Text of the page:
The news hit with the cannon force of a 400-yard course or the surge of emotion from a gallery: Bryson DeChambeau and Patrick Reed are heading to LIV Golf.
The Saudi-backed tour, which begins this week outside London, had built a base of well-known but largely veteran players – Sergio Garcia, Lee Westwood, Kevin Na, Ian Poulter and more. Then he added the surprising star power of Dustin Johnson, followed soon after by the globally popular Phil Mickelson.
Now he’s upped the ante with what may be his most important new members in DeChambeau and Reed. It could also include Rickie Fowler who says he’s still considering joining the tour. DeChambeau and Reed both inspire passion in fans – love ’em or hate ’em, they make you feel Somethingand that’s too often a rarity in the world of khakis and sensible golf collars.
DeChambeau’s appeal is obvious. He’s spent the pandemic lockdown rearing his head, and he’s returned to the game as a burly scientist, preaching an odd mix of new-age philosophy and scientific analysis that he believes would completely change the game of golf. He didn’t, but he did win the 2020 US Open, and crowds are gathering to watch him unleash gigantic tee shots that land in different area codes than his playing partners.
Reed oscillated between villain and hero, most often landing on the dark side due to his frequent run-ins with officials and his propensity to complain about unfair treatment. Still, he won the Masters in 2018 and he was on the winning side of one of the most memorable Ryder Cup battles of recent years against Rory McIlroy in 2016.
Even Fowler, who has been through tough times in recent years, remains a favorite with young fans who continue to wear his dazzling Puma gear even as he has moved away from the garish looks of the mid-2010s.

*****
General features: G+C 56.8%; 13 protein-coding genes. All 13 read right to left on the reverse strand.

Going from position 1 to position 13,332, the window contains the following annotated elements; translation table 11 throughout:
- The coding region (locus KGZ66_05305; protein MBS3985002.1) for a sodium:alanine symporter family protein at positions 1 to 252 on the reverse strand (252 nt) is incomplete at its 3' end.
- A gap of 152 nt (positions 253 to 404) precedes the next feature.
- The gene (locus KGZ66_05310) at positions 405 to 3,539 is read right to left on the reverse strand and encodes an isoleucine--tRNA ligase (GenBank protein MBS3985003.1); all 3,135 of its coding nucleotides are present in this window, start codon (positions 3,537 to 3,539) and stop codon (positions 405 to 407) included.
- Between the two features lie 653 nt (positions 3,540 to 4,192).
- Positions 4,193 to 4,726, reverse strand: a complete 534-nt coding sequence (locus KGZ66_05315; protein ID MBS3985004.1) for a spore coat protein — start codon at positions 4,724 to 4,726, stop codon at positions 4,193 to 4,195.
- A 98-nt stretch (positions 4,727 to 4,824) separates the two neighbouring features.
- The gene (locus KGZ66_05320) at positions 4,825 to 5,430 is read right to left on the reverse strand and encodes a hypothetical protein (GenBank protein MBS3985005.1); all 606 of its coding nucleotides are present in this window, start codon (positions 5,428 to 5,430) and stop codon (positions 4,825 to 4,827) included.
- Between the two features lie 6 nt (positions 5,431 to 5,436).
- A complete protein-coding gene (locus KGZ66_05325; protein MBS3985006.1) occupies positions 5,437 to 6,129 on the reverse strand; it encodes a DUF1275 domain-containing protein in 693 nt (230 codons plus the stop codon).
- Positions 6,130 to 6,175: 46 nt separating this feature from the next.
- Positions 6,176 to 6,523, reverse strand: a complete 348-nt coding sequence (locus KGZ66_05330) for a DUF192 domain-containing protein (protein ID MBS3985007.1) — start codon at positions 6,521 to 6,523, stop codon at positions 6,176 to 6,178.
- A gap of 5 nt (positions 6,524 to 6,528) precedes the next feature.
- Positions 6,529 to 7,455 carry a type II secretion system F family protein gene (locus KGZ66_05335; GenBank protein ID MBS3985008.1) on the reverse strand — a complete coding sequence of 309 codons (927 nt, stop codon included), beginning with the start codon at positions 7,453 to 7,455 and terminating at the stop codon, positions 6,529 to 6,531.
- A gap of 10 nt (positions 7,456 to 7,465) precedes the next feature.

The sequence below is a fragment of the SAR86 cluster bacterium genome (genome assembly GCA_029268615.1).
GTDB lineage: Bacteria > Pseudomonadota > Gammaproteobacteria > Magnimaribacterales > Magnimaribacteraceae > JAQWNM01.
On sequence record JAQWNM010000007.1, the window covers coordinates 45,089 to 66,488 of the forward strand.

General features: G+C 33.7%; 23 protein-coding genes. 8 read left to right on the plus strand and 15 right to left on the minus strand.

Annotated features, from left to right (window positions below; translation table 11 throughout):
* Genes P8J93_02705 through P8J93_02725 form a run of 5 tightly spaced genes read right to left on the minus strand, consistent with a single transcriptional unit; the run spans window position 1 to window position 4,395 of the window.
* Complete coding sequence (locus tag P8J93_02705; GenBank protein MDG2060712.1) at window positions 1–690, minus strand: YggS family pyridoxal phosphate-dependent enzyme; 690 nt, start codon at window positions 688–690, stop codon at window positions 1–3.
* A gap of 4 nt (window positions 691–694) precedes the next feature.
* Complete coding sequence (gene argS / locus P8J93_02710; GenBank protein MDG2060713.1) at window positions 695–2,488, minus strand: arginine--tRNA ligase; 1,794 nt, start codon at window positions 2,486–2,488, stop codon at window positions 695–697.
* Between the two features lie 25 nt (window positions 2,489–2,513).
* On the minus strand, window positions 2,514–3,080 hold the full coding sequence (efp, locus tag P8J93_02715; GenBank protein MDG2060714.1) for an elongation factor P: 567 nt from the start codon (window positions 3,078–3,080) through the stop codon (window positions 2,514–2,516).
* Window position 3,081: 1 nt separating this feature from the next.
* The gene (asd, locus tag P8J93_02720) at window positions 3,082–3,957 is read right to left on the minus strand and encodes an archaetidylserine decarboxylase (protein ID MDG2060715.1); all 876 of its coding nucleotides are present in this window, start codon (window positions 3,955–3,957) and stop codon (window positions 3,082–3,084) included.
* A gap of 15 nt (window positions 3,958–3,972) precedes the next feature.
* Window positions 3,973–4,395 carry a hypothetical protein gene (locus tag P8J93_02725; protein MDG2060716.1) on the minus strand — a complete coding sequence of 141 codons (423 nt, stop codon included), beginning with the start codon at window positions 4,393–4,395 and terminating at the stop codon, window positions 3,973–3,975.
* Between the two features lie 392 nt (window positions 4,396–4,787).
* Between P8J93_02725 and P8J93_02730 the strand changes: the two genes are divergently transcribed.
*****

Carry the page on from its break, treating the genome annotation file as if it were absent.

All three attract fans and generate excitement in a way that most LIV players – we’ll be polite and avoid naming names – simply don’t. All three are among the most watched players in all of golf’s tournaments.
All three are also (relatively) young, with DeChambeau in particular just entering his prime. LIV’s goal isn’t instant profitability, it’s brand building, and adding a player like DeChambeau helps the brand immeasurably by removing the stigma and putting a familiar face on an unfamiliar product. .
All of this image building is also known as “sportswashing”, and that’s why human rights organizations have consistently criticized LIV, which is backed by the Saudi government’s Public Investment Fund. . The players have tried to circumvent their connection to the Saudi regime’s human rights abuses, but they are sure to receive questions at next week’s US Open and wherever they make public appearances.
DeChambeau, in particular, will be a fascinating figure to watch. It was previously rumored that he would join LIV ahead of Mickelson’s comments about the Saudis; after this controversy, DeChambeau took a step back and reaffirmed his commitment to the PGA Tour.
Just last week, DeChambeau, who is recovering from an injury, indicated that he is sticking with the PGA Tour. “For me, personally, I don’t think at this point in my career I can risk things like that,” he said of a jump to LIV Golf. “I’m loyal to my family that I’ve created around me with sponsors and stuff…I’m just going to continue to play professional golf and enjoy it wherever that takes me, playing with the best players in the world.”
What has changed for DeChambeau? Maybe it was Mickelson’s return. Perhaps it was the fact that Johnson led the way and drew initial criticism for backing down from his word. Maybe it was the USGA’s decision to let LIV players compete in the US Open. And maybe it was just money – unfathomable life-changing money.
Whatever the reason, many of the most compelling figures on the PGA Tour now race with LIV. The most serious threat to a professional sports league established for more than 40 years has become much more real.
Jay Busbee is a staff writer for Yahoo Sports. Follow him on Twitter at @jaybusbee or contact him at [email protected]